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:iconartlovr59:
artlovr59 Featured By Owner Oct 9, 2013   Photographer
Hi,
I agree with paweldaruk. Prince Báthory took with him Hungarian hussars, who formed the nucleus of this later great Polish force. The armour comes directly from Báthory's hussars. Do remember that Hungary and Poland were always friends, surrounded by the West -- always ready to sell you out -- and the East (Mongols, Russians). As Báthory and his Transylvanian Protestants would say, "két pogány közt egy hazáért". (Between two pagans for one Homeland.) The two "pagans" were the Catholics of Hapsburg and the Ottomans. The pictures I sent you of the 16th C Hungarian soldiers would also do for this hussar helmet, especially the nasal, which was adjustable.
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:icongambargin:
Gambargin Featured By Owner Oct 10, 2013
Woah, that's something i have never heard of! I really like that phrase, between 2 pagans and one homeland, looks like the people under the Carpathian mountains has very close connections to each other. :)

Actually, the Polish Kiebalsa sure looks nice, but i always wanted to try Goulash :D, maybe it'll inspire my next drawing as well =P
Reply
:iconartlovr59:
artlovr59 Featured By Owner Oct 10, 2013   Photographer
:)
Goulash (gulyás) is actually a person. So please not to eat! It comes from "gulya" (a herd of cows) and the man in charge of the herd (gulyás). So actually it's "gulyás leves" or goulash soup. You don't pronounce the "l". It came from back in the Middle Ages when Hungary provided northern Italy with meat. They had these massive cattle drives from the Hungarian Plain to the Po Valley. There they sold them in places like Milan etc.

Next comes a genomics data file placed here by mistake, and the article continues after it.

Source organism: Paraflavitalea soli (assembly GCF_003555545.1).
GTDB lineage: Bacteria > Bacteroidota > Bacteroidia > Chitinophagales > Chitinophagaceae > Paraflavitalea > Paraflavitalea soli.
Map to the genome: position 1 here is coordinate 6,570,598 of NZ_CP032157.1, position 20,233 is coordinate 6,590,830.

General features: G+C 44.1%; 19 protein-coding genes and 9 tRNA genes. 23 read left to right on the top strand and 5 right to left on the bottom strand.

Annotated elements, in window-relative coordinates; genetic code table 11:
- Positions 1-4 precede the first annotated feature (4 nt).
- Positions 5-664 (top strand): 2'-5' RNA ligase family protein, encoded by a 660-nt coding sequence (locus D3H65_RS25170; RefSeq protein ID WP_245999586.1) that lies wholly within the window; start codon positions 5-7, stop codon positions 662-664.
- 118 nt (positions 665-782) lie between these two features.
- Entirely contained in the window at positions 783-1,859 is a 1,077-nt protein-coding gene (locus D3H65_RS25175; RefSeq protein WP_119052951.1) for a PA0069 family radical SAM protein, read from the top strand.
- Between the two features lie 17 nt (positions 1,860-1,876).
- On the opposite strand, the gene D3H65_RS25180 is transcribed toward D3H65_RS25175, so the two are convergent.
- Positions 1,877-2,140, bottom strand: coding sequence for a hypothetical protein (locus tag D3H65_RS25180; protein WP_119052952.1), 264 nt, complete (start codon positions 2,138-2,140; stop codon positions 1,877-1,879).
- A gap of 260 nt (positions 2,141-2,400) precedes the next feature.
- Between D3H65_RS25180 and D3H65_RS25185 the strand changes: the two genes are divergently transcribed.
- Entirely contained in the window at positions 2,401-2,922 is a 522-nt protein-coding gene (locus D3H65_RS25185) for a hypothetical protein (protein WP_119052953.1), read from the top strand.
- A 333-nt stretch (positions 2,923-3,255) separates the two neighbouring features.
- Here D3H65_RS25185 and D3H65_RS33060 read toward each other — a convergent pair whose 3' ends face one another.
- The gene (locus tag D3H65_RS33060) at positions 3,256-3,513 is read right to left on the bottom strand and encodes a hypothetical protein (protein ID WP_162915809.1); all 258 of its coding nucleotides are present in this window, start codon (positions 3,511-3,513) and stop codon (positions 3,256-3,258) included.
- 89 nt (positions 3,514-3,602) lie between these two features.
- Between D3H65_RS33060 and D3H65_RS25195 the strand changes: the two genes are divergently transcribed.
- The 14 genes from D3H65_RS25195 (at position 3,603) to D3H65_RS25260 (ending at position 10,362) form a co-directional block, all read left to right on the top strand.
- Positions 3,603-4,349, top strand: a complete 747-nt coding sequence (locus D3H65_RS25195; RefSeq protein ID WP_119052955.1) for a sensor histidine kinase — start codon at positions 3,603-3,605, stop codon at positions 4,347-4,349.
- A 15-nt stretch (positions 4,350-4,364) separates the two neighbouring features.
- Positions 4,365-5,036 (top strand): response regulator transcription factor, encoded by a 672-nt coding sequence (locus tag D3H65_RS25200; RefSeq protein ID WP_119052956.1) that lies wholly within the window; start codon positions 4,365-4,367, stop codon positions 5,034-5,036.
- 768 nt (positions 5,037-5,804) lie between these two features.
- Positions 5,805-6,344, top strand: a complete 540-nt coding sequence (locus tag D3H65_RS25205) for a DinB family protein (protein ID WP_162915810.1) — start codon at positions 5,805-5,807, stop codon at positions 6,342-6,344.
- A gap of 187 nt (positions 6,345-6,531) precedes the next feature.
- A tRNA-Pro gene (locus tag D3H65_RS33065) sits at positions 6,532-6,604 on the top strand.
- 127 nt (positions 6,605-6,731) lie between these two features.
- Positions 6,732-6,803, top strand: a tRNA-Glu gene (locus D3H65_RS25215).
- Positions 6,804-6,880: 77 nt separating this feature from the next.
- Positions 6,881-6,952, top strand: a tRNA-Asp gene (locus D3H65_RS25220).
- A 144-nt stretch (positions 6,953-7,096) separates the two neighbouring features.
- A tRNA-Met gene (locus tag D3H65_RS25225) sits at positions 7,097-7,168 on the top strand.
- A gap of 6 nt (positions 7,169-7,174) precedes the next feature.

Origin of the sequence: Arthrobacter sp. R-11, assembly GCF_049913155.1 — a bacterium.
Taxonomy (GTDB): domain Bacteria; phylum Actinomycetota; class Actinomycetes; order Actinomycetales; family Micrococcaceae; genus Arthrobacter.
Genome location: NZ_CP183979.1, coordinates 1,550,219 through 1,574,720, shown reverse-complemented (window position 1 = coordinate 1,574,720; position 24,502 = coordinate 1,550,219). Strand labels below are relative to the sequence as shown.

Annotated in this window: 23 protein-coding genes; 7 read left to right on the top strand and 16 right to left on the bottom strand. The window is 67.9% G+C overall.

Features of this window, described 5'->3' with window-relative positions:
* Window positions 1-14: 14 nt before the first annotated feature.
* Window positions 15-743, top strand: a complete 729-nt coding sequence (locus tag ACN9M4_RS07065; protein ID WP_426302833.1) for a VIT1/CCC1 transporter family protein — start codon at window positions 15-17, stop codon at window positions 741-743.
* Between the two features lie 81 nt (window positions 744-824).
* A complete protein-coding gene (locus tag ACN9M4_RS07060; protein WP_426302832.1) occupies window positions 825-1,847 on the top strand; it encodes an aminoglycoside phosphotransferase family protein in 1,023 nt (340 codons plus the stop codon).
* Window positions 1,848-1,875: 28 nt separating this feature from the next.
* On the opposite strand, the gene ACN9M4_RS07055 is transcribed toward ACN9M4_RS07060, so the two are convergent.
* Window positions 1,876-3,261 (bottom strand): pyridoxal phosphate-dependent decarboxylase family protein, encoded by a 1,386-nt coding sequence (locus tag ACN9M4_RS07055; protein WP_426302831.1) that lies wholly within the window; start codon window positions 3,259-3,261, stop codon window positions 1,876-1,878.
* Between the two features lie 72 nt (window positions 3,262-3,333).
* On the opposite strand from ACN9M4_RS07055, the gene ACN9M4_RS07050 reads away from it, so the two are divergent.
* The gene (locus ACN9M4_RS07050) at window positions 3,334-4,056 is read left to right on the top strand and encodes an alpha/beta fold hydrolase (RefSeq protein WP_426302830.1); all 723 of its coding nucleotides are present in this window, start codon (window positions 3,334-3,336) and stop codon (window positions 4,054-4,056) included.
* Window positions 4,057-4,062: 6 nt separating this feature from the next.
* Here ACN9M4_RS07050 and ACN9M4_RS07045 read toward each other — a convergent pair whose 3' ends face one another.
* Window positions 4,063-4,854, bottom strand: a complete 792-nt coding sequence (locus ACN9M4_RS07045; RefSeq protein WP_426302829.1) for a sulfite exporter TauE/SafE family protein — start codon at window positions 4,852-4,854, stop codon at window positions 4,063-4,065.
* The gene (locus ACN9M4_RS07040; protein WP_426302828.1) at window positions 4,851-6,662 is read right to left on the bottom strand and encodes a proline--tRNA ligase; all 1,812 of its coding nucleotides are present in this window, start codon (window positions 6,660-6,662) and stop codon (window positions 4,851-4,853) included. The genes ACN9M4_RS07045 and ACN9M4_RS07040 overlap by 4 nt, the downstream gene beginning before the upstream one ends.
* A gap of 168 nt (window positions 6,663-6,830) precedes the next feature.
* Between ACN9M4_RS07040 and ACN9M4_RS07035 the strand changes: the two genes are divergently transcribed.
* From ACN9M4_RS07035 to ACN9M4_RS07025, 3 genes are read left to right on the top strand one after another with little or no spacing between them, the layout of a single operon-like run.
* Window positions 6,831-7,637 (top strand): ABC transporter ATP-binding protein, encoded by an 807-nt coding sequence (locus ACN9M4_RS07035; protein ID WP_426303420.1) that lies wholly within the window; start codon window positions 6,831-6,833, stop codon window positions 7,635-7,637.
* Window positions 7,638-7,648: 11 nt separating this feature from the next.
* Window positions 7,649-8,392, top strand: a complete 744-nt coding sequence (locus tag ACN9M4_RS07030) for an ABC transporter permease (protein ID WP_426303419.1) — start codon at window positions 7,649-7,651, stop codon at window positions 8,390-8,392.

So that's the story. (I think it's really good stuff, but I'm biased!)
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:icongambargin:
Gambargin Featured By Owner Oct 13, 2013
Nice! Well, i never knew that. It's hard enough to find Hungarian Restaurant here down in Melbourne, but my colleague cooked a very very very niceeeee Goulash soup! (I had it over the weekend)!

But uh, the canned beef goulash from Podravka tasted a bit weird....www.podravka.com/brands/produc…
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:iconartlovr59:
artlovr59 Featured By Owner Oct 14, 2013   Photographer
Great, glad you liked it. There is rather a large Hungarian community in Australia, so you should find something.
As for canned beef goulash, I'd rather leave it, to be honest! :)
Reply
:iconpaweldaruk:
paweldaruk Featured By Owner Oct 9, 2013
Exquisite work, mate. Hahahaaa, the kielbasa symbol is a brilliant idea!!! :D

I'm Polish, so have a special affinity for the Hussar armour aesthetics. That being said, may I suggest that maybe you could amend the face place and make it a nose protection only, as here for example: upload.wikimedia.org/wikipedia…